If you decide to remove the wheels I would recommend either placing the stand flat on the base sheet of plywood or to move the filler strips you have between the wheels out until they sit below the sides of the stand. You want the load to go straight from the top of the stand, down the sides, and into the floor. Having the toe kick is all well and good but it makes for a poor load path.

The result is a very clean design. Looks good so far. Keep posting picks. I look forward to seeing how this progresses.


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Current Tank Info: 125g Disply / 40g Sump with custom stand
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Old 02/01/2015, 12:58 PM   #14
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Quote:
Originally Posted by RocketEngineer View Post
I like the way you have the stand built. I love Kreg units and own two myself. My first concern is that you won't have enough room for the skimmer, either removing the cup or with getting the pump out for cleaning. If you have enough room for that, you should be good.

I have three problems with your wheel theory. My first is that you would move the tank for a furnace or HWH replacement/repair but those would have to go through the doorway. If you have room in front of the door anyways for accessing the furnace room, anything that would necessitate moving the tank would involve RIPPING OUT THE DOOR ! I don't know about you but if they were going to take a door out of the wall to fix something, either the door is the wrong size or I would want to move the tank away from the demo.

The second counter to your moving the tank theory is that you're assuming you will need to move the tank at some point in the future. I would counter that by saying you are more likely replace the tank or have moved before you will need to do that kind of work on the furnace. Most furnaces and HWH will last decades, very few reef setups last that long.

My third issue with the wheels is that they don't give you any way to level the tank easily. If there is a slope on the floor, the tank will not sit even which could result in things leaking or bending over time.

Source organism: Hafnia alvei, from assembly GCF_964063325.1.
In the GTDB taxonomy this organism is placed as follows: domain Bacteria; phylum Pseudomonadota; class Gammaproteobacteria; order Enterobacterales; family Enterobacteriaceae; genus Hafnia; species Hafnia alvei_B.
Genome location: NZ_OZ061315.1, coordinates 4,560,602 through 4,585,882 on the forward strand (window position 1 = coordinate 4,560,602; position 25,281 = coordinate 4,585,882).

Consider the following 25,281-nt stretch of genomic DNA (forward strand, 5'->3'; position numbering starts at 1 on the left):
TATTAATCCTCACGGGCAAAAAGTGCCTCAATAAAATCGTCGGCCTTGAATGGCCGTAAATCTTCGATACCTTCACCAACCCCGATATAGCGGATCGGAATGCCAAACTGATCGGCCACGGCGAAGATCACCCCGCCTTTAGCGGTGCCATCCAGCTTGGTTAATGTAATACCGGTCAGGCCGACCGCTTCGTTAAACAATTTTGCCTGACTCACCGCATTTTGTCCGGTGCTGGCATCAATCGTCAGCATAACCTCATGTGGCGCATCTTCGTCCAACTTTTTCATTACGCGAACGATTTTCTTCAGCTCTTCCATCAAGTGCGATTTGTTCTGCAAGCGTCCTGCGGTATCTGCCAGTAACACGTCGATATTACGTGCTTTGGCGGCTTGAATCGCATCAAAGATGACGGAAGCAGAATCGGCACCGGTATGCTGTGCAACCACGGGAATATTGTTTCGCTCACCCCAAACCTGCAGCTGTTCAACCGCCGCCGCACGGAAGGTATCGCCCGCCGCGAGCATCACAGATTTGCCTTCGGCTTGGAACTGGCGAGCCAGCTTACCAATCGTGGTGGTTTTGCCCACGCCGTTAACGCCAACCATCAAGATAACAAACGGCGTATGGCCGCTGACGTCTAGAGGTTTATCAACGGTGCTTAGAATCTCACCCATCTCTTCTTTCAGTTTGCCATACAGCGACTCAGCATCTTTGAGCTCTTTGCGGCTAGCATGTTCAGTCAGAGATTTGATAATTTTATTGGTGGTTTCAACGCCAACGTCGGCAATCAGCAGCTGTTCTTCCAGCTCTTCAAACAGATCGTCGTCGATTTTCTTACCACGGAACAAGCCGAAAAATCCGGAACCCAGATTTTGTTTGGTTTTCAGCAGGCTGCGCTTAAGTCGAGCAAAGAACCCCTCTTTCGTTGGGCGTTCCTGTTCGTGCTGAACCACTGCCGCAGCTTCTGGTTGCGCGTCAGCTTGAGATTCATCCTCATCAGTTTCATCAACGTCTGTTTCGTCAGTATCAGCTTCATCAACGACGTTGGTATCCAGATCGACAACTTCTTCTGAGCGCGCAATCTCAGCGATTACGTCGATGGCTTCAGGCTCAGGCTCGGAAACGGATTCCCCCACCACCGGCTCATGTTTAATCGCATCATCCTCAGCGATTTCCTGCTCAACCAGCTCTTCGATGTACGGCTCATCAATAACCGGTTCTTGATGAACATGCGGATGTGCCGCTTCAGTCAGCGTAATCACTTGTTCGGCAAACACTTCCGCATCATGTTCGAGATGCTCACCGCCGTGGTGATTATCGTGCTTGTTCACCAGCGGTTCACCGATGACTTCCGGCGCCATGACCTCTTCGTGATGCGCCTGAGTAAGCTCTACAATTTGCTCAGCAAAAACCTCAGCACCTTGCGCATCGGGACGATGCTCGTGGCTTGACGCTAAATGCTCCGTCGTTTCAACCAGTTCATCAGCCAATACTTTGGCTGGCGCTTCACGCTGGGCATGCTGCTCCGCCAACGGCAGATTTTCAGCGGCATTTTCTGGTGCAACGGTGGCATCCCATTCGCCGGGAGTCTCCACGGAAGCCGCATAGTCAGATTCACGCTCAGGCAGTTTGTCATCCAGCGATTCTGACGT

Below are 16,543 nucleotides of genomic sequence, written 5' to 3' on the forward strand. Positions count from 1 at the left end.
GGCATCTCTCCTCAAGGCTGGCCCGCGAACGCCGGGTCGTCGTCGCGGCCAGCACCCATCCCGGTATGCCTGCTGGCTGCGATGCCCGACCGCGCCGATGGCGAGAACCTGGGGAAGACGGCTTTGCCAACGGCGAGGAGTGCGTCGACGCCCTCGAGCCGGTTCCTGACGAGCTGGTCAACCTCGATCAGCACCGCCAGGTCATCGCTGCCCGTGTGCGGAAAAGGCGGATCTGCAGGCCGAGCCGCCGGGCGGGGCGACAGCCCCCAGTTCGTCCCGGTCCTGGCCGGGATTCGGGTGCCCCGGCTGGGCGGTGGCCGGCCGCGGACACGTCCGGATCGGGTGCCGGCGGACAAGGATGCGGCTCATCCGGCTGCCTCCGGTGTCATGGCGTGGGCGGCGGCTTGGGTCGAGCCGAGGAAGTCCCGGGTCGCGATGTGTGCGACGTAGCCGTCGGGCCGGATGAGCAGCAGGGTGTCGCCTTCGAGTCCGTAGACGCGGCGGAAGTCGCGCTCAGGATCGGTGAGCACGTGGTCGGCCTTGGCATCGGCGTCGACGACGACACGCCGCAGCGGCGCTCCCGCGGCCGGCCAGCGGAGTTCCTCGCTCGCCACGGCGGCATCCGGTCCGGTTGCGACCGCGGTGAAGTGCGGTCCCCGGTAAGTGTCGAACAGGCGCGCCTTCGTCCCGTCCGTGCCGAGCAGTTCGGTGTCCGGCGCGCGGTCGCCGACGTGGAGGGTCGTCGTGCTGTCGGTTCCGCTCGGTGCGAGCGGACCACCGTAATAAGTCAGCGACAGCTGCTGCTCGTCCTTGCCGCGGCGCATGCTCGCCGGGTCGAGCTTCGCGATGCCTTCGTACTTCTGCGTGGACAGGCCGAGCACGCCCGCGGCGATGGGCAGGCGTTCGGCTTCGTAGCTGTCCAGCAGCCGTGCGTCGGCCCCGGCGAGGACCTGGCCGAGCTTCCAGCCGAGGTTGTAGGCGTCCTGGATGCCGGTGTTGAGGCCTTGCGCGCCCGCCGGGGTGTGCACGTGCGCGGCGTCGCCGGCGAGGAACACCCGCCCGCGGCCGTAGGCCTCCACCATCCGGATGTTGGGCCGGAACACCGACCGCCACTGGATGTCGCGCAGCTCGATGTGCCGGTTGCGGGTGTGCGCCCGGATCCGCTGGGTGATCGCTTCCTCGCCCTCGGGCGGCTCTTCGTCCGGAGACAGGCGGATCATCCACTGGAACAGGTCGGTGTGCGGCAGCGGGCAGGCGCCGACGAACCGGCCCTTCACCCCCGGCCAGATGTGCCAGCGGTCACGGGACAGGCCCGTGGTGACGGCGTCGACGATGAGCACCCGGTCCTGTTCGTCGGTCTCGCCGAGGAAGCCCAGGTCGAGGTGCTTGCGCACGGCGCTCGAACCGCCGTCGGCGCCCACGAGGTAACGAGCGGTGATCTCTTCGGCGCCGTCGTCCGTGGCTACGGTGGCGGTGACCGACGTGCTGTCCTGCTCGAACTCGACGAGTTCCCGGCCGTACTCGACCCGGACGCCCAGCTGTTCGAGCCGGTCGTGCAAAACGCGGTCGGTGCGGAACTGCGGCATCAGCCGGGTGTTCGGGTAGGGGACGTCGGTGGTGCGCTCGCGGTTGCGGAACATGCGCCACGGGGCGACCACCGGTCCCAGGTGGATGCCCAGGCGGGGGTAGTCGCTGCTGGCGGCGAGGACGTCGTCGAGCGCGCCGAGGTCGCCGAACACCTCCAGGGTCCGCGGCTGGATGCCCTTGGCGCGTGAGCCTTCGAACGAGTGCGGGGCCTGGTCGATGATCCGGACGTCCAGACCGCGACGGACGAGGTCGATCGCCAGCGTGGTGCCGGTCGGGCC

If you decide to remove the wheels I would recommend either placing the stand flat on the base sheet of plywood or to move the filler strips you have between the wheels out until they sit below the sides of the stand. You want the load to go straight from the top of the stand, down the sides, and into the floor. Having the toe kick is all well and good but it makes for a poor load path.

The result is a very clean design. Looks good so far. Keep posting picks. I look forward to seeing how this progresses.
RocketEngineer — Thanks for taking the time share your insights and details of the potential pitfalls! Frankly, I wish never to move the tank, but I know it will have to move a couple times, thus the wheels (over breaking down the tank).



Last edited by rmchoi; 12/28/2017 at 09:12 PM.
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Old 02/01/2015, 01:21 PM   #15
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20 Gallon DIY Sump

My goals was to have a sump with little water noise, splash free and easy to maintain. This design had four chambers; a drain, filter sock, skimmer and return pump. Although I would have like to go bigger, I used the smallest size I thought I adequate, to allow room for other equipment in the stand.

The Sump Build

I thought baffles could easily be done. I read about those buying glass baffles from Home Depot. They would even cut it to size. I found stores only carry picture glass (1/10” thickness). Glass from glass shops were well over $100 polished. I even went to a thrift store and found glass that looked old, which turned out to be tempered. It exploded into hundreds of pieces when I tried to cut it. I finally found 3/16” plate glass on craigslist.

Cutting the glass was not that difficult. Once the glass was cut and edges eased with a sander, I wasn’t sure how to how best to hold the baffles in place and keep them square while caulking. I saw all kinds of bracing methods online, but I found the easiest way was to turn the tank on end and use spacers. Gravity kept the glass panels square and made easy access for caulking. I used GE Silicone 1 for caulking.



Placing the first glass baffle in place using wood spacers, ready to caulk.





Caulking the next baffle into place with wood spacers.



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Old 02/01/2015, 01:27 PM   #16